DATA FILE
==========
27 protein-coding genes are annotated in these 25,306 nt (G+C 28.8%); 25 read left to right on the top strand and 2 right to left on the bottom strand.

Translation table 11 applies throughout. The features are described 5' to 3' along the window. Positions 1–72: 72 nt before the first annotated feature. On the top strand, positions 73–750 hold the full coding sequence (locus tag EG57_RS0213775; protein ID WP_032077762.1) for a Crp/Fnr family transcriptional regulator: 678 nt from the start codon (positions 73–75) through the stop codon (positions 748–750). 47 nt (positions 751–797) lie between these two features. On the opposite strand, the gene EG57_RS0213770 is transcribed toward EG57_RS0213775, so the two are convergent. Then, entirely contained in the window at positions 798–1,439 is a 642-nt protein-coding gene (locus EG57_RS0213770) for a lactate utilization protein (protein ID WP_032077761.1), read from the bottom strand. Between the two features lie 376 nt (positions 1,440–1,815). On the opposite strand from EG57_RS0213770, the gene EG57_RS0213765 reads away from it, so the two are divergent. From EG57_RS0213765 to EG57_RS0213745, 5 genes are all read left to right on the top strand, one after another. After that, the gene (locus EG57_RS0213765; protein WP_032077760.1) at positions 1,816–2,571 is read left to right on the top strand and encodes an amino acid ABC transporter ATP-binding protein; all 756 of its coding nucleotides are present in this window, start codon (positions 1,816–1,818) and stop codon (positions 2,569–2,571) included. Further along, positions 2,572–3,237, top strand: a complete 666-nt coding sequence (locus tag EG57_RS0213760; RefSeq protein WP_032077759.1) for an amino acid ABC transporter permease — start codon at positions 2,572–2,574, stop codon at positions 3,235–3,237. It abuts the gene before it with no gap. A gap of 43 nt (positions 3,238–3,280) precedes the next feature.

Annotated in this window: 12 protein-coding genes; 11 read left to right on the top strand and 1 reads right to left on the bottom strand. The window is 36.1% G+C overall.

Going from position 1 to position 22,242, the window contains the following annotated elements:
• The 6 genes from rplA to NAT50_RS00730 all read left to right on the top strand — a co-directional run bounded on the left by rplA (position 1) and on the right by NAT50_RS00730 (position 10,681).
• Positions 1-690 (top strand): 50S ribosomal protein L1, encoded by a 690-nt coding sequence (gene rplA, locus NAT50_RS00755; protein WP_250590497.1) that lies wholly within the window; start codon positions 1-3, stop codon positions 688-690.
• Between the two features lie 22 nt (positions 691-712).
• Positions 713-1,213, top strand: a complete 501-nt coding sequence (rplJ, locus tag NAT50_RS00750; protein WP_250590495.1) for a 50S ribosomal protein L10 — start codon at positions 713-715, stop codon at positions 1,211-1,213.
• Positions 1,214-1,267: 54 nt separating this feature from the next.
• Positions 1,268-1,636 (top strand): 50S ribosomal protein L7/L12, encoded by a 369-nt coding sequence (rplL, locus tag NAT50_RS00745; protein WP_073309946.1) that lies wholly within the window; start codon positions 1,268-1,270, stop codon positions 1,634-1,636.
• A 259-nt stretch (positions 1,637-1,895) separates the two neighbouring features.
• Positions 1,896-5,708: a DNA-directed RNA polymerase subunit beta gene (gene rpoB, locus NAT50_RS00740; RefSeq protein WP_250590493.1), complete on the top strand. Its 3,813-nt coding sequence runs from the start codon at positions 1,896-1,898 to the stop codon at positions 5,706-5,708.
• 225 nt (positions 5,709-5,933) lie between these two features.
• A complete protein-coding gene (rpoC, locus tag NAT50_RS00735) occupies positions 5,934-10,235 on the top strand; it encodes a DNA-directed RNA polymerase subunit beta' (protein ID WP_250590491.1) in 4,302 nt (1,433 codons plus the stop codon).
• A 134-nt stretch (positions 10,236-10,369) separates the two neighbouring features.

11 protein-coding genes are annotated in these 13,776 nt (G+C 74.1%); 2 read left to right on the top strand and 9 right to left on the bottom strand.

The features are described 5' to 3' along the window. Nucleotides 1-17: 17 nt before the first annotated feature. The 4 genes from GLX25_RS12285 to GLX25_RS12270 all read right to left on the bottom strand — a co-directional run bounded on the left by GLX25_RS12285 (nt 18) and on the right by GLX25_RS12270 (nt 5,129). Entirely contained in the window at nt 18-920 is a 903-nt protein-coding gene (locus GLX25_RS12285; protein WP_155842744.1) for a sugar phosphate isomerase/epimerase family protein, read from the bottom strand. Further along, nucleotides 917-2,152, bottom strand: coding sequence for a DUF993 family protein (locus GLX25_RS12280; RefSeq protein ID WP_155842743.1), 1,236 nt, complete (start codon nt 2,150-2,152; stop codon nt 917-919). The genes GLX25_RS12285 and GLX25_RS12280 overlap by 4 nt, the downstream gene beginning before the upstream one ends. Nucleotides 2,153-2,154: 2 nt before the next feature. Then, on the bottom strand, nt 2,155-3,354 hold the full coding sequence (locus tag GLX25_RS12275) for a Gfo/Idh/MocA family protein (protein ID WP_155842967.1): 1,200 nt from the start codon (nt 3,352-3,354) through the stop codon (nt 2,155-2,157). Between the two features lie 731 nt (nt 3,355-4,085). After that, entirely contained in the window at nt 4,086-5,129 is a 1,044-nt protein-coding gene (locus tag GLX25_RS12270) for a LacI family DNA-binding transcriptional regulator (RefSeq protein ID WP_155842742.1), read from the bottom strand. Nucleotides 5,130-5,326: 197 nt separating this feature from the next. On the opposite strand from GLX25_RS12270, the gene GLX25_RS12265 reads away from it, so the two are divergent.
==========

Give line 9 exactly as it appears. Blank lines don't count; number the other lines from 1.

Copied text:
• Positions 1,214-1,267: 54 nt separating this feature from the next.